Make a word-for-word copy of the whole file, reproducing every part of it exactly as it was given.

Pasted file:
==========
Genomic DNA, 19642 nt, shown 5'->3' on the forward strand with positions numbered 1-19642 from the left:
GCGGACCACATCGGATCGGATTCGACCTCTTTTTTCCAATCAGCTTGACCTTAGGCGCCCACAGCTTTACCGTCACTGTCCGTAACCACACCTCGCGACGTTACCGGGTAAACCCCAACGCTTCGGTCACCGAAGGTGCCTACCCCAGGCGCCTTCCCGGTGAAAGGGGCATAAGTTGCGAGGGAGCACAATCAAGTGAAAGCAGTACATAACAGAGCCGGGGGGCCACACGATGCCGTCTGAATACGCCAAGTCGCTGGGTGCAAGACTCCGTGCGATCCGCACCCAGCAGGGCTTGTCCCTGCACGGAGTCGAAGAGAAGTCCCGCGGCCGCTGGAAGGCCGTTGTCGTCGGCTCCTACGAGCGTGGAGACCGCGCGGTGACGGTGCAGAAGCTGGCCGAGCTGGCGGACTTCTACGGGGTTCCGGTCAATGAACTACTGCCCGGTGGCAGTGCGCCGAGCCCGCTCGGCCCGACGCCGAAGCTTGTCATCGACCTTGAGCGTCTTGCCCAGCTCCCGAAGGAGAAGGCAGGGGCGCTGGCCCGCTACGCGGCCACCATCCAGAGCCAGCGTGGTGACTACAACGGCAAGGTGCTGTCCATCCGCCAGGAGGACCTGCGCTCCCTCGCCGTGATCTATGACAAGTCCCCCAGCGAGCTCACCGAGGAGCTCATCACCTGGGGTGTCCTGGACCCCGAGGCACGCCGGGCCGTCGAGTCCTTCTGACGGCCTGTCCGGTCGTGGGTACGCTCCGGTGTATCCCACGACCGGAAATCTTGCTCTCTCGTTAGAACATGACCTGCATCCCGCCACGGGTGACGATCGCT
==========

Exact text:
Genomic DNA, 19642 nt, shown 5'->3' on the forward strand with positions numbered 1-19642 from the left:
GCGGACCACATCGGATCGGATTCGACCTCTTTTTTCCAATCAGCTTGACCTTAGGCGCCCACAGCTTTACCGTCACTGTCCGTAACCACACCTCGCGACGTTACCGGGTAAACCCCAACGCTTCGGTCACCGAAGGTGCCTACCCCAGGCGCCTTCCCGGTGAAAGGGGCATAAGTTGCGAGGGAGCACAATCAAGTGAAAGCAGTACATAACAGAGCCGGGGGGCCACACGATGCCGTCTGAATACGCCAAGTCGCTGGGTGCAAGACTCCGTGCGATCCGCACCCAGCAGGGCTTGTCCCTGCACGGAGTCGAAGAGAAGTCCCGCGGCCGCTGGAAGGCCGTTGTCGTCGGCTCCTACGAGCGTGGAGACCGCGCGGTGACGGTGCAGAAGCTGGCCGAGCTGGCGGACTTCTACGGGGTTCCGGTCAATGAACTACTGCCCGGTGGCAGTGCGCCGAGCCCGCTCGGCCCGACGCCGAAGCTTGTCATCGACCTTGAGCGTCTTGCCCAGCTCCCGAAGGAGAAGGCAGGGGCGCTGGCCCGCTACGCGGCCACCATCCAGAGCCAGCGTGGTGACTACAACGGCAAGGTGCTGTCCATCCGCCAGGAGGACCTGCGCTCCCTCGCCGTGATCTATGACAAGTCCCCCAGCGAGCTCACCGAGGAGCTCATCACCTGGGGTGTCCTGGACCCCGAGGCACGCCGGGCCGTCGAGTCCTTCTGACGGCCTGTCCGGTCGTGGGTACGCTCCGGTGTATCCCACGACCGGAAATCTTGCTCTCTCGTTAGAACATGACCTGCATCCCGCCACGGGTGACGATCGCT